Even more tragic is the simile that follows: Your mother was like a vine in a vineyard” (19:10a) that once achieved greatness. I take this to be the united kingdom under Solomon:
 …transplanted by the water,
fruitful and full of branches
    from abundant water.
 Its strongest stem became

    a ruler’s scepter;
it towered aloft
    among the thick boughs;
it stood out in its height
    with its mass of branches. (19:10, 11)

But through the depredations of those young, devouring lions, the vineyard has been destroyed:
And fire has gone out from its stem,
    has consumed its branches and fruit,
so that there remains in it no strong stem,
    no scepter for ruling. (19:14)

Corrupt leadership at the top begets the destruction of nations.  Which, as any casual reading of history reveals, is hardly unique to Israel. Is our empire the next to fall?.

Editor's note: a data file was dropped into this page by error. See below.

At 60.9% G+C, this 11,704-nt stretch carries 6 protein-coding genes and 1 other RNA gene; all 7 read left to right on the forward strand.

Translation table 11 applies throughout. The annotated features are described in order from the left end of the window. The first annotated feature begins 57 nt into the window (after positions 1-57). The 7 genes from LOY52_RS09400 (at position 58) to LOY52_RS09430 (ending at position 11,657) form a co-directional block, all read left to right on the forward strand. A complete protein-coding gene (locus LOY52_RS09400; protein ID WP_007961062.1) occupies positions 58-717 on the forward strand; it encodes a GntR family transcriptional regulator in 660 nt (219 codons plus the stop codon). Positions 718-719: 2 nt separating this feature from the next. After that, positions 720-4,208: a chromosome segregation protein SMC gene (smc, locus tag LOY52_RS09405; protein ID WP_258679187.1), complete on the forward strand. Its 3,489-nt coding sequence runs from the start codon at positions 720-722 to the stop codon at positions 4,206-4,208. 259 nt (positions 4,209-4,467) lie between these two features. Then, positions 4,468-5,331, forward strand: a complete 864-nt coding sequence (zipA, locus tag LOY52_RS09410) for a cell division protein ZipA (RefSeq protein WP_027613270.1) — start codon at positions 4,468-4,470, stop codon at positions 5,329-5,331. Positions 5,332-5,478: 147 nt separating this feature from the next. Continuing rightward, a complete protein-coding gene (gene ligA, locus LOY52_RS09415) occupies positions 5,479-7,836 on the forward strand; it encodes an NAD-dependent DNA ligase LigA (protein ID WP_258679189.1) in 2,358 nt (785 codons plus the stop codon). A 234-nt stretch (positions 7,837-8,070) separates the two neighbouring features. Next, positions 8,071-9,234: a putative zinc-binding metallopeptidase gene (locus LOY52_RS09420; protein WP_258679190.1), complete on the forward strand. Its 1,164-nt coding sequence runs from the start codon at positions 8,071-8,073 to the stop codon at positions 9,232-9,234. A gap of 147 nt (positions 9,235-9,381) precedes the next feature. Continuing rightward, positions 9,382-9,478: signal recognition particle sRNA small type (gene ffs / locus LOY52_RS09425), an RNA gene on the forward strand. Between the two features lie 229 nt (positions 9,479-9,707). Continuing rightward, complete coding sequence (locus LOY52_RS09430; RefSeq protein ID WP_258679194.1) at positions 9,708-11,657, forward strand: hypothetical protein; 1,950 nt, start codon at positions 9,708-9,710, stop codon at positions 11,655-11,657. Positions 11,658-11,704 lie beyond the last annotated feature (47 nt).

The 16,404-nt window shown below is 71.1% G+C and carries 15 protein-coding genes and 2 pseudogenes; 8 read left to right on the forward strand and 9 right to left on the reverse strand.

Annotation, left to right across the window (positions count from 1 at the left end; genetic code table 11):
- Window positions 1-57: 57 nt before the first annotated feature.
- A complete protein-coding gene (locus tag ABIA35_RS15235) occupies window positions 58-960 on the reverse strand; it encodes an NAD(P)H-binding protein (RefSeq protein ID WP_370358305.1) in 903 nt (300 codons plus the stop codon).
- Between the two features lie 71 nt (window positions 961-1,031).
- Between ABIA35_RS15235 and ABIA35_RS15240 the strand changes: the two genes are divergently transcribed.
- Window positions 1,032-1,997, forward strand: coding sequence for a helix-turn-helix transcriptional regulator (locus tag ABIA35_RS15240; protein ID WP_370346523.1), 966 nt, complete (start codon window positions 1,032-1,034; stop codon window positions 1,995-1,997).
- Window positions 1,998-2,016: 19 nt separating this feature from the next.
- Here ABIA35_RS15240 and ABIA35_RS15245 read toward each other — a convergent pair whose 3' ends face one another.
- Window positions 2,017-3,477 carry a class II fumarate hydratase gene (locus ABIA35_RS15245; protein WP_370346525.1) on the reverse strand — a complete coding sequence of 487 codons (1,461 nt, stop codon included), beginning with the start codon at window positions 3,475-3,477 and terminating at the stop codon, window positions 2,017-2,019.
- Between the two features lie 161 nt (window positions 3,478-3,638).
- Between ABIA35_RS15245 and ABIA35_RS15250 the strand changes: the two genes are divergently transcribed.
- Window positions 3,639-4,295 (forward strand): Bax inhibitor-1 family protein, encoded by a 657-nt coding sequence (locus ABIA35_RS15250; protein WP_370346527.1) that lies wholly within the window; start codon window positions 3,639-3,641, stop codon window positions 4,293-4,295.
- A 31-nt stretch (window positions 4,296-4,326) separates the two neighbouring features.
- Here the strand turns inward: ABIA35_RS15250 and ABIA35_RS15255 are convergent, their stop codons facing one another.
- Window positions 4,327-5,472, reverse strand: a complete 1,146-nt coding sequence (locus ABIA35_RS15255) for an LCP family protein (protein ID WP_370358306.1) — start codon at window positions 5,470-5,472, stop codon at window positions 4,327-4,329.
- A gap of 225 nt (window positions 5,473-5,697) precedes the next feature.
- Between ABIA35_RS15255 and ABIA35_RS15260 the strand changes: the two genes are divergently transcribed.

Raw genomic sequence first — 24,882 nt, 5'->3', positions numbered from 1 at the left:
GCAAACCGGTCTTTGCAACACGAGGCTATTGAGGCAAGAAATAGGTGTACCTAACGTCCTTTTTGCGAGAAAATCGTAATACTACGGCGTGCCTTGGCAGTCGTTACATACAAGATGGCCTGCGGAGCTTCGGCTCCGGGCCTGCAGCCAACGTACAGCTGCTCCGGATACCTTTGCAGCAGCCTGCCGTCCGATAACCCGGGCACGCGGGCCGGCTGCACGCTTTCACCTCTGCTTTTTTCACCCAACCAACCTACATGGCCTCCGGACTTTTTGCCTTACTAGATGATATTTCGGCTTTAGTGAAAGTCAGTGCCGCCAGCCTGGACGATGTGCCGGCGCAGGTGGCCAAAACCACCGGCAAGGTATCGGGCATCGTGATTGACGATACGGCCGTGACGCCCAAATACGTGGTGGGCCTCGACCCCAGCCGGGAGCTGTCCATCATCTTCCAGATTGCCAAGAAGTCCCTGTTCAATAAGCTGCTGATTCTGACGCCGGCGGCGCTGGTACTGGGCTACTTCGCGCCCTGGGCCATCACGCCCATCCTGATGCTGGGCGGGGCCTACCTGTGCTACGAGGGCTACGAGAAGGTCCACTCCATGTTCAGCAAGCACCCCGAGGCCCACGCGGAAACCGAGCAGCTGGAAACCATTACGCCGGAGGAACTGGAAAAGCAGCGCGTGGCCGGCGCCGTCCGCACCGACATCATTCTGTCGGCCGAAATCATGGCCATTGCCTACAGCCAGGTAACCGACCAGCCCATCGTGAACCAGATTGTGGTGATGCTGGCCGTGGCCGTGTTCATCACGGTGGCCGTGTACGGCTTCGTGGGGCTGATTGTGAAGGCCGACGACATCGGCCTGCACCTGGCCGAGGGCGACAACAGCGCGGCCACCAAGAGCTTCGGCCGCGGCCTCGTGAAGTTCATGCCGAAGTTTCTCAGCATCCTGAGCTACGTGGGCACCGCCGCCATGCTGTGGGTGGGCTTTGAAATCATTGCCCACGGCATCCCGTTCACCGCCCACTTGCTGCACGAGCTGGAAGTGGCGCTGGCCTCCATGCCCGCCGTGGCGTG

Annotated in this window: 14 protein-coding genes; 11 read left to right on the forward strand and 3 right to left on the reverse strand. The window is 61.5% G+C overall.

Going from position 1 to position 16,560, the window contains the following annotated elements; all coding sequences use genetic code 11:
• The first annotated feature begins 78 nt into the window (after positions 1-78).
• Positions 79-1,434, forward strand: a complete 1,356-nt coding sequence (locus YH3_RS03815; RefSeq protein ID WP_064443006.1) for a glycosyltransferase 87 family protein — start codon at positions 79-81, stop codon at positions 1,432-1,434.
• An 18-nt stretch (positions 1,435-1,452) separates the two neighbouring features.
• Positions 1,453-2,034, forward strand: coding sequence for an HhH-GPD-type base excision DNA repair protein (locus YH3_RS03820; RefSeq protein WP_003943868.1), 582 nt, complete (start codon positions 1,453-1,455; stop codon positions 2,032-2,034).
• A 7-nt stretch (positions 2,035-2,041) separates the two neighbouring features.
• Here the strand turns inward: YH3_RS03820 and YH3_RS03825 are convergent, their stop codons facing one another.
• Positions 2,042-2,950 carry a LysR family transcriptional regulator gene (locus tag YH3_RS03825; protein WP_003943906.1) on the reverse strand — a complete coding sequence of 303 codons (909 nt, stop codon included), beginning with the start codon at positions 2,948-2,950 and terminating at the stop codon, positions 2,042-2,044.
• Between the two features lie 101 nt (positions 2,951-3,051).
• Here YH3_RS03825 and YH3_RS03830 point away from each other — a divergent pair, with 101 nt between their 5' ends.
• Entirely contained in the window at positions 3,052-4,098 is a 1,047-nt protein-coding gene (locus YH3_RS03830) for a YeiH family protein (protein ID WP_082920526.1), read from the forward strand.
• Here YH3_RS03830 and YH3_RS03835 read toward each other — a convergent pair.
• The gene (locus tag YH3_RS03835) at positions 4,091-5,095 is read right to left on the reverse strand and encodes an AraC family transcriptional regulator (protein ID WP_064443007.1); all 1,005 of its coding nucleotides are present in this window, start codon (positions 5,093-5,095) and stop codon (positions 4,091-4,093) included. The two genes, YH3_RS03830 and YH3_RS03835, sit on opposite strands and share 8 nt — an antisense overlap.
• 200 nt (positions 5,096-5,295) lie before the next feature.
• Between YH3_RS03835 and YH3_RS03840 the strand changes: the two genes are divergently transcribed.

James 1:9-19: In a land where of ever-increasing inequality between the rich and the rest of us, this passage in James seems rather empty: “It is the same with the rich; in the midst of a busy life, they will wither away.” (11b) True in the abstract in the sense that the rich die like the rest of us, but in the meantime, they seem to be doing quite well, thank you.  Nevertheless, James is reminding us that what wealth we amass here on earth is ephemeral–something we all do well to remember.

We must remember that the temptations confronting us are not sourced by God: No one, when tempted, should say, “I am being tempted by God”; for God cannot be tempted by evil and he himself tempts no one. (13) The world, all its fallenness is what creates. And above all, our own self-will is what succumbs to temptation. Along the same line, God does not place obstacles in our path in order to test us and see if we will stumble.  As a guy who has been in close contact with others in the cancer community, there is no greater theological crock than the old canard, “God doesn’t give you more than you can handle.” Happily, I’ve only heard it once, but that was enough.